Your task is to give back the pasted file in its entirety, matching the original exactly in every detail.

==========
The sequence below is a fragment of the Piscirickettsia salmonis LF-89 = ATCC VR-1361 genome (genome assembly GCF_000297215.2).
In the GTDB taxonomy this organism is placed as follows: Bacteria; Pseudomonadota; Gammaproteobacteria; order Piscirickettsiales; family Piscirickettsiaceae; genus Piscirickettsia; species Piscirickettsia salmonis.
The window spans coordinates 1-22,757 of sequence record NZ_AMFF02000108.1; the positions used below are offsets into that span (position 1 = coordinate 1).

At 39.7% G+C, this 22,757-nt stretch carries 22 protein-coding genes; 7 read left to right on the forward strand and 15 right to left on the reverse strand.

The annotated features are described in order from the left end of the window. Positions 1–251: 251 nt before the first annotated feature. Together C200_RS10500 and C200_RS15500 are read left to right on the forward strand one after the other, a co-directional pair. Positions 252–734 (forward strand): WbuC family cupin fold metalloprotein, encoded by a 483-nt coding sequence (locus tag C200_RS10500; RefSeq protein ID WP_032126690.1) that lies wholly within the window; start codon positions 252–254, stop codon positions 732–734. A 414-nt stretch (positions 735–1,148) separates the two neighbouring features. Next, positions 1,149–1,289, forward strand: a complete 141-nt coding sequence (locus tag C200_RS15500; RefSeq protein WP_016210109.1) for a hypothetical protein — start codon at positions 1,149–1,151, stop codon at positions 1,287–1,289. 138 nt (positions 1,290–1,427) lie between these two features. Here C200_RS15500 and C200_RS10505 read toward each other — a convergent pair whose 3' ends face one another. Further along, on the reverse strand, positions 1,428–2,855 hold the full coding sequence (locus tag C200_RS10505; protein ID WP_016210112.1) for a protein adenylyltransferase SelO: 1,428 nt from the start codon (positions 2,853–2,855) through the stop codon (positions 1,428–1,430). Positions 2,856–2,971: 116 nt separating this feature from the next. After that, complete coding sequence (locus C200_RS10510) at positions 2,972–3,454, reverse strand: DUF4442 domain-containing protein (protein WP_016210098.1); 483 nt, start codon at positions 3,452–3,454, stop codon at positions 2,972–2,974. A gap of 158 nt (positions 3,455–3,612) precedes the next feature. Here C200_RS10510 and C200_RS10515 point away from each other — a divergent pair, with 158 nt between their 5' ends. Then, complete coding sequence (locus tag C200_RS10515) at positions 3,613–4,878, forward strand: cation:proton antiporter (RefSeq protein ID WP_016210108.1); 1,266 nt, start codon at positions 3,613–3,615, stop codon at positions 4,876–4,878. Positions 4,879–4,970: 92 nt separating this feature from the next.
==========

The sequence below is a fragment of the Piscirickettsia salmonis LF-89 = ATCC VR-1361 genome (genome assembly GCF_000297215.2).
In the GTDB taxonomy this organism is placed as follows: Bacteria; Pseudomonadota; Gammaproteobacteria; order Piscirickettsiales; family Piscirickettsiaceae; genus Piscirickettsia; species Piscirickettsia salmonis.
The window spans coordinates 1-22,757 of sequence record NZ_AMFF02000108.1; the positions used below are offsets into that span (position 1 = coordinate 1).

At 39.7% G+C, this 22,757-nt stretch carries 22 protein-coding genes; 7 read left to right on the forward strand and 15 right to left on the reverse strand.

The annotated features are described in order from the left end of the window. Positions 1–251: 251 nt before the first annotated feature. Together C200_RS10500 and C200_RS15500 are read left to right on the forward strand one after the other, a co-directional pair. Positions 252–734 (forward strand): WbuC family cupin fold metalloprotein, encoded by a 483-nt coding sequence (locus tag C200_RS10500; RefSeq protein ID WP_032126690.1) that lies wholly within the window; start codon positions 252–254, stop codon positions 732–734. A 414-nt stretch (positions 735–1,148) separates the two neighbouring features. Next, positions 1,149–1,289, forward strand: a complete 141-nt coding sequence (locus tag C200_RS15500; RefSeq protein WP_016210109.1) for a hypothetical protein — start codon at positions 1,149–1,151, stop codon at positions 1,287–1,289. 138 nt (positions 1,290–1,427) lie between these two features. Here C200_RS15500 and C200_RS10505 read toward each other — a convergent pair whose 3' ends face one another. Further along, on the reverse strand, positions 1,428–2,855 hold the full coding sequence (locus tag C200_RS10505; protein ID WP_016210112.1) for a protein adenylyltransferase SelO: 1,428 nt from the start codon (positions 2,853–2,855) through the stop codon (positions 1,428–1,430). Positions 2,856–2,971: 116 nt separating this feature from the next. After that, complete coding sequence (locus C200_RS10510) at positions 2,972–3,454, reverse strand: DUF4442 domain-containing protein (protein WP_016210098.1); 483 nt, start codon at positions 3,452–3,454, stop codon at positions 2,972–2,974. A gap of 158 nt (positions 3,455–3,612) precedes the next feature. Here C200_RS10510 and C200_RS10515 point away from each other — a divergent pair, with 158 nt between their 5' ends. Then, complete coding sequence (locus tag C200_RS10515) at positions 3,613–4,878, forward strand: cation:proton antiporter (RefSeq protein ID WP_016210108.1); 1,266 nt, start codon at positions 3,613–3,615, stop codon at positions 4,876–4,878. Positions 4,879–4,970: 92 nt separating this feature from the next.